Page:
“I swear sports and music is so synonymous” was an early Drake line that really stuck. The truths shared on Thank Me Later‘s closer “Thank Me Now” ought to be clear as day now that we’re three Closers in. Today I want to focus on golf, Tiger Woods, and the parallels between the legendary golfer and the music world’s favorite hook guy Ty Dolla $ign.
Unlike the strategy to winning a golf match, Ty’s greatness is in his volume. Tiger Woods wants to remain under par, but Tyger Wood$, as I’ve dubbed him, has no issue appearing on every single song to come out in a year. Where many focus on merely being present and staying relevant, Ty never compromises the fundamental elements of the music. The rapper, singer, producer, and multi-instrumentalist is as technically sound as they come. With that, comes being a chameleon and prospering on any beat.
Every sport has its moments of excitement but methods and foundational skills necessary to succeed. For a sport like golf, the average fan who isn’t in tune may think none of those things matter. There aren’t buzzer beaters or walk-off home runs, but that’s a good thing. Those who stick around for the entirety of a match and study the game intently can come to appreciate the art.
The effort and poise it takes make it a mature man’s game. Patience is of the utmost importance. Just ask Tiger, who was at one point the guy in golf before life came through with its twist and turns. It’s been a steady climb back to the top, but with patience, he earned his first major championship victory in over 11 years at April’s Masters.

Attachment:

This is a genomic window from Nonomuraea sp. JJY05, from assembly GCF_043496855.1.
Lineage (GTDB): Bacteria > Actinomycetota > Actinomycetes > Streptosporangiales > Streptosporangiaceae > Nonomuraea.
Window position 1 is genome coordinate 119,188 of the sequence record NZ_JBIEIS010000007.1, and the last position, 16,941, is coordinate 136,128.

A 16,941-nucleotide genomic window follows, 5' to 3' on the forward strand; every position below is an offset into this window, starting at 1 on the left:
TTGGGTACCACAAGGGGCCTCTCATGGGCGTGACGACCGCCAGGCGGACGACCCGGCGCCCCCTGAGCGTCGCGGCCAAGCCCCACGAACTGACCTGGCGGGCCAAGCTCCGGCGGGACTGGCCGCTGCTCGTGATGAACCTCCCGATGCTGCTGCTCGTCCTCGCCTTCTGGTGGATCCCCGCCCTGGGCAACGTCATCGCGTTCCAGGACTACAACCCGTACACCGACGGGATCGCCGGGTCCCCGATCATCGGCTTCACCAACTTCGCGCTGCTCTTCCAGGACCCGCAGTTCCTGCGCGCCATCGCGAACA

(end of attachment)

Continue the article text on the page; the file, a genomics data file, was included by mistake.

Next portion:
Ty gets a lot of love within the industry. He’s been behind the scenes helping out everybody in some way. His original music has been consistent and quality, though not getting the recognition the bigger stars receive. The 34-year-old out of LA doesn’t seem too concerned with the clout, but I’m here to give him his flowers.
He does give us the home runs and buzzer-beaters quite often. Yet, even in the absence of those moments, one thing that never falters is sonic excellence both vocally and instrumentally. That allows him to always close out a song in convincing fashion. He controls the game with his extensive knowledge and abilities within all of music. Nothing feels half-hearted.
Ty will half sing, half rap. He will serve you a soothing melody. His hooks are continually elite. Harmonizing with Ty is like standing right next to the hole and having to tap the golf ball in. If you just do your job, it’s a winner. He’s that good and that reliable. That said, today we dive into his verses on Drake’s “After Dark” and Post Malone‘s “Psycho”. Both features came in $ign’s 2018 MVP campaign, where many said he matched J. Cole in both volume and quality of features. Is Cole Phil Mickelson?
“After Dark” – Drake ft. Ty Dolla $ign
There was a lot to discuss with Drake’s double album Scorpion, but for me, the features remain a relevant topic. Usually, a lot of songs from a Drizzy album means we’ll hear a lot of different voices. This time around only four were listed, two of which being Static Major and Michael Jackson who are no longer with us. JAY-Z‘s verse on “Talk Up” was loaded with gems, but it’s the way Ty floated on “After Dark” which makes him the standout feature to me.
It’s a slow jam you would hear on the radio after a late-night drive home with your parents. They’ve already said no to you three times about playing the station you want to hear, so you’re stuck listening to this older sounding music. Yet the soulful Static Major vocals, Drake’s croons, and Ty’s harmonies make it feel so appropriate for today. After Drake reflects on how patient his lady has been and sounds a bit confused. Yet, he’s committed to the pursuit and willing to make her a priority regardless of any doubts she may have.
His verse, while sonically great, in the narrative comes off as a hole a golfer had a lot of trouble with. Drove it to the sand, had trouble with a wedge, and putt a bit too hard to close it off. Resilient as ever, he finished strong. Ty, on the other hand, might have landed a hole-in-one. He comes in hot from the beginning.